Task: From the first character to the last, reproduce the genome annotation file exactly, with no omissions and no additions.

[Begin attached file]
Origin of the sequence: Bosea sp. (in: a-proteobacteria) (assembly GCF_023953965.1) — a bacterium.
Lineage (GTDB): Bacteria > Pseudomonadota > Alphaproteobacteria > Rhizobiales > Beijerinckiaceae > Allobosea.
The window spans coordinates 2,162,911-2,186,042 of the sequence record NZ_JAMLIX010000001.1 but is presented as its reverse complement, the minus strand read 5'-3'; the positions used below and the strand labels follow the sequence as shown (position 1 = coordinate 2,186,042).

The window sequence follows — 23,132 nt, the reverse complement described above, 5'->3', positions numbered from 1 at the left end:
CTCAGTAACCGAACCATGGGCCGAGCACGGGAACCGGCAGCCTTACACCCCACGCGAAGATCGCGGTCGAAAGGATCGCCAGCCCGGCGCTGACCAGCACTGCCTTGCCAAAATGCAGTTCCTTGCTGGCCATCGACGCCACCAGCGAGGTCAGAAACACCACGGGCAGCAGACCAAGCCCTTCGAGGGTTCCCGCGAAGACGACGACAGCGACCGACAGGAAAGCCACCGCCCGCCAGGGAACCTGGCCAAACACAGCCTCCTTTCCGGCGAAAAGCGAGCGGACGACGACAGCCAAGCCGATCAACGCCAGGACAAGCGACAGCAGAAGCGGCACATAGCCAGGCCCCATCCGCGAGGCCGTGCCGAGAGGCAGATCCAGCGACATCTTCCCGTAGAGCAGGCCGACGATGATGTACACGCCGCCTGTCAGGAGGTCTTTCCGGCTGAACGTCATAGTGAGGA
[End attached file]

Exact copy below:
Origin of the sequence: Bosea sp. (in: a-proteobacteria) (assembly GCF_023953965.1) — a bacterium.
Lineage (GTDB): Bacteria > Pseudomonadota > Alphaproteobacteria > Rhizobiales > Beijerinckiaceae > Allobosea.
The window spans coordinates 2,162,911-2,186,042 of the sequence record NZ_JAMLIX010000001.1 but is presented as its reverse complement, the minus strand read 5'-3'; the positions used below and the strand labels follow the sequence as shown (position 1 = coordinate 2,186,042).

The window sequence follows — 23,132 nt, the reverse complement described above, 5'->3', positions numbered from 1 at the left end:
CTCAGTAACCGAACCATGGGCCGAGCACGGGAACCGGCAGCCTTACACCCCACGCGAAGATCGCGGTCGAAAGGATCGCCAGCCCGGCGCTGACCAGCACTGCCTTGCCAAAATGCAGTTCCTTGCTGGCCATCGACGCCACCAGCGAGGTCAGAAACACCACGGGCAGCAGACCAAGCCCTTCGAGGGTTCCCGCGAAGACGACGACAGCGACCGACAGGAAAGCCACCGCCCGCCAGGGAACCTGGCCAAACACAGCCTCCTTTCCGGCGAAAAGCGAGCGGACGACGACAGCCAAGCCGATCAACGCCAGGACAAGCGACAGCAGAAGCGGCACATAGCCAGGCCCCATCCGCGAGGCCGTGCCGAGAGGCAGATCCAGCGACATCTTCCCGTAGAGCAGGCCGACGATGATGTACACGCCGCCTGTCAGGAGGTCTTTCCGGCTGAACGTCATAGTGAGGA